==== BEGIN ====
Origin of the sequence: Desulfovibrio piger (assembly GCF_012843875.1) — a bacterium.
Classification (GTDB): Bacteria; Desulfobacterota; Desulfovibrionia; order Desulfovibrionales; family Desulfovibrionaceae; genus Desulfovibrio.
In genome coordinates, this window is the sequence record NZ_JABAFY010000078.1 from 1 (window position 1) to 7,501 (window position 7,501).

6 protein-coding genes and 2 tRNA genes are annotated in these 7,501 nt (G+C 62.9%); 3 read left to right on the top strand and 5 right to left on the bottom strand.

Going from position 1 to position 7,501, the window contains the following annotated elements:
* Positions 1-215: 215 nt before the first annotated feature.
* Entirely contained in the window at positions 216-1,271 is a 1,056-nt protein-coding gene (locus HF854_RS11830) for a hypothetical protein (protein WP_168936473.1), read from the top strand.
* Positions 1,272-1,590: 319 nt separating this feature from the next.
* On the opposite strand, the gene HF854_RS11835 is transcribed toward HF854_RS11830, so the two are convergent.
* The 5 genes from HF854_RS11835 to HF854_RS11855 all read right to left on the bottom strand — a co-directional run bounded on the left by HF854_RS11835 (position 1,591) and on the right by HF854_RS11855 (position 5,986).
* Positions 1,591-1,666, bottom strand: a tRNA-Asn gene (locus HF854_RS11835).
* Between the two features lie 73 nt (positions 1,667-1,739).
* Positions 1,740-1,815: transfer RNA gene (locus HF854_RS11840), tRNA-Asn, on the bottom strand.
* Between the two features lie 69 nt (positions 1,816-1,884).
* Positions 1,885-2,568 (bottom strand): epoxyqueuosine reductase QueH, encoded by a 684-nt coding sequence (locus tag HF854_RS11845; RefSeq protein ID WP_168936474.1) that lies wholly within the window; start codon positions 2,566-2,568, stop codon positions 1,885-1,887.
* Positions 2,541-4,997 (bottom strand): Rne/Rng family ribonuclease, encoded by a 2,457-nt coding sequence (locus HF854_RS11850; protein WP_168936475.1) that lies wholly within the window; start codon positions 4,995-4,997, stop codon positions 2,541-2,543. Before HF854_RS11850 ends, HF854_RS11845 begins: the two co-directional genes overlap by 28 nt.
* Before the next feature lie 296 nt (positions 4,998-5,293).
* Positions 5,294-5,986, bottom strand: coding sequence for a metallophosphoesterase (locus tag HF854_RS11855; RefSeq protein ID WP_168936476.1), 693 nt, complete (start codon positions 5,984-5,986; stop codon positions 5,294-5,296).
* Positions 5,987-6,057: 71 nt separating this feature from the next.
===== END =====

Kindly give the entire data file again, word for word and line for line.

Origin of the sequence: Desulfovibrio piger (assembly GCF_012843875.1) — a bacterium.
Classification (GTDB): Bacteria; Desulfobacterota; Desulfovibrionia; order Desulfovibrionales; family Desulfovibrionaceae; genus Desulfovibrio.
In genome coordinates, this window is the sequence record NZ_JABAFY010000078.1 from 1 (window position 1) to 7,501 (window position 7,501).

6 protein-coding genes and 2 tRNA genes are annotated in these 7,501 nt (G+C 62.9%); 3 read left to right on the top strand and 5 right to left on the bottom strand.

Going from position 1 to position 7,501, the window contains the following annotated elements:
* Positions 1-215: 215 nt before the first annotated feature.
* Entirely contained in the window at positions 216-1,271 is a 1,056-nt protein-coding gene (locus HF854_RS11830) for a hypothetical protein (protein WP_168936473.1), read from the top strand.
* Positions 1,272-1,590: 319 nt separating this feature from the next.
* On the opposite strand, the gene HF854_RS11835 is transcribed toward HF854_RS11830, so the two are convergent.
* The 5 genes from HF854_RS11835 to HF854_RS11855 all read right to left on the bottom strand — a co-directional run bounded on the left by HF854_RS11835 (position 1,591) and on the right by HF854_RS11855 (position 5,986).
* Positions 1,591-1,666, bottom strand: a tRNA-Asn gene (locus HF854_RS11835).
* Between the two features lie 73 nt (positions 1,667-1,739).
* Positions 1,740-1,815: transfer RNA gene (locus HF854_RS11840), tRNA-Asn, on the bottom strand.
* Between the two features lie 69 nt (positions 1,816-1,884).
* Positions 1,885-2,568 (bottom strand): epoxyqueuosine reductase QueH, encoded by a 684-nt coding sequence (locus tag HF854_RS11845; RefSeq protein ID WP_168936474.1) that lies wholly within the window; start codon positions 2,566-2,568, stop codon positions 1,885-1,887.
* Positions 2,541-4,997 (bottom strand): Rne/Rng family ribonuclease, encoded by a 2,457-nt coding sequence (locus HF854_RS11850; protein WP_168936475.1) that lies wholly within the window; start codon positions 4,995-4,997, stop codon positions 2,541-2,543. Before HF854_RS11850 ends, HF854_RS11845 begins: the two co-directional genes overlap by 28 nt.
* Before the next feature lie 296 nt (positions 4,998-5,293).
* Positions 5,294-5,986, bottom strand: coding sequence for a metallophosphoesterase (locus tag HF854_RS11855; RefSeq protein ID WP_168936476.1), 693 nt, complete (start codon positions 5,984-5,986; stop codon positions 5,294-5,296).
* Positions 5,987-6,057: 71 nt separating this feature from the next.